The market finished higher on Wednesday thanks to rising hopes for another fiscal stimulus bill, while investors also assessed the first U.S. presidential debate.
The Dow Jones Industrial Average was up 1.2%, over 300 points, on Wednesday, while the S&P 500 rose 0.8% and the tech-heavy Nasdaq Composite gained 0.7%.
The market wrapped up a dismal September, with all three major averages posting their first monthly losses since March, when the stock market hit a low point during the coronavirus pandemic.
Market sentiment was lifted after House Speaker Nancy Pelosi (D-Calif.) and Treasury Secretary Steven Mnuchin both said that they are “hopeful” about reaching an agreement between Democrats and the White House on the next coronavirus stimulus bill later this week.
“We’re going to give it one more serious try to get this done and I think we’re hopeful that we can get something done,” Mnuchin said at CNBC’s Delivering Alpha conference. “I think there is a reasonable compromise here.”
Stocks also rose after better-than-expected jobs data: 749,000 private-sector jobs were added to the economy in September, more than the 600,000 forecast by Dow Jones economists.
Shares of companies that would benefit from an economic recovery—including airlines, banks and cruise operators—led the market rally on Wednesday.
The stock market cut some of its gains late in the afternoon, however, after Mnuchin and Pelosi were unable to reach a deal on stimulus—but the pair pledged to continue discussions this week.
What To Watch For
Wednesday’s session comes a day after the first U.S. presidential debate between President Donald Trump and Democratic nominee Joe Biden, a tumultuous affair in which both candidates sparred on a number of issues and constantly interrupted each other. Investors are hoping that there will be a clear winner on Election Day rather than a drawn-out electoral process which could hit markets, but the heated debate did little to ease Wall Street concerns about election uncertainty.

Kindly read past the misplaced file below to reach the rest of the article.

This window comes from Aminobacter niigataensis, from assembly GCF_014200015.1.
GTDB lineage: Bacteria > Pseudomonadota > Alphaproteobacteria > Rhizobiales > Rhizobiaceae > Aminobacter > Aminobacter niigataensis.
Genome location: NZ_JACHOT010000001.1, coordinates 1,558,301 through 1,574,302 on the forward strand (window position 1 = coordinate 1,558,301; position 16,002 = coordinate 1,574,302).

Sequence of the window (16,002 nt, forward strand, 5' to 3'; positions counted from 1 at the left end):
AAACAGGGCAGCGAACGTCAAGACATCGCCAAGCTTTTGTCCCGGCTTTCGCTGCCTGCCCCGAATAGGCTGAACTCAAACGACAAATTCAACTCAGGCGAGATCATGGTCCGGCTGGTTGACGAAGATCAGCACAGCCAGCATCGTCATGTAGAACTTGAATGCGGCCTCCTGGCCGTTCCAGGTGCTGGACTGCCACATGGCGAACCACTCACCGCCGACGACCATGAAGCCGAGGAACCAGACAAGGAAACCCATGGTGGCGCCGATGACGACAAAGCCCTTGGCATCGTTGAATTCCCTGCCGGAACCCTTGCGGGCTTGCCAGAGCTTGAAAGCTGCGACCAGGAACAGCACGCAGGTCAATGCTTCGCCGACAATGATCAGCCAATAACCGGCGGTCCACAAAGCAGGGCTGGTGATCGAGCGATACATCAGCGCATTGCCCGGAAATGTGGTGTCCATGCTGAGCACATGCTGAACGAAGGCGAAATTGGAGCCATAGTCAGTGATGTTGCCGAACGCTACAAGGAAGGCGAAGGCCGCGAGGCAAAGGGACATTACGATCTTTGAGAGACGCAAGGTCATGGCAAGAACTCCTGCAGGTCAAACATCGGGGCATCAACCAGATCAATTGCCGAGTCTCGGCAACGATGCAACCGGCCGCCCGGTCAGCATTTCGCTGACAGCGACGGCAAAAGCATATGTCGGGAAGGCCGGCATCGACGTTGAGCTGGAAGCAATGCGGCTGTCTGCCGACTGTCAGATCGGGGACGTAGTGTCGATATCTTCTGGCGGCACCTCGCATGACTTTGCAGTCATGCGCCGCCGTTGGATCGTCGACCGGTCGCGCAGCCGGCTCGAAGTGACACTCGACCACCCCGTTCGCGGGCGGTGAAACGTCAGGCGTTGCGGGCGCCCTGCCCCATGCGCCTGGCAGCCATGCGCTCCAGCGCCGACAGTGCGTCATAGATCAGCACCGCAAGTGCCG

In a sense, the vicious debate between Trump and Biden created “even more uncertainty” and short-term volatility for markets, Daniel Deming, managing director at KKM Financial, told CNBC. “It became pretty apparent that this thing is not going to be over on Nov. 3 and I think the market is probably not too crazy about that,” he added.
Stocks snapped a three-day winning streak on Tuesday, as the Dow fell more than 100 points. Those losses came amid a resurgence of coronavirus cases across Europe and the United States. In New York City, the daily positive rate of coronavirus tests nearly tripled to above 3% for the first time in months, Mayor Bill De Blasio said. Prospects for a quick economic recovery have recently dwindled amid uncertainty over fiscal stimulus, a resurgence of coronavirus cases and potentially delayed election results.
Stocks Close A Dismal September As Investors Prepare For An Even Rockier October (Forbes)
A Biden Victory And Split Congress Is Best For Stocks, But Here’s What Would Kill Markets After Election Night (Forbes)
Stimulus Bill Before Election Day? Unlikely, Wall Street Says (Forbes)
Stimulus Update: House Democrats Considering New, Smaller Relief Package (Forbes)
UBS Tells Clients To Prepare For A Contested Election By Buying Gold (Forbes)
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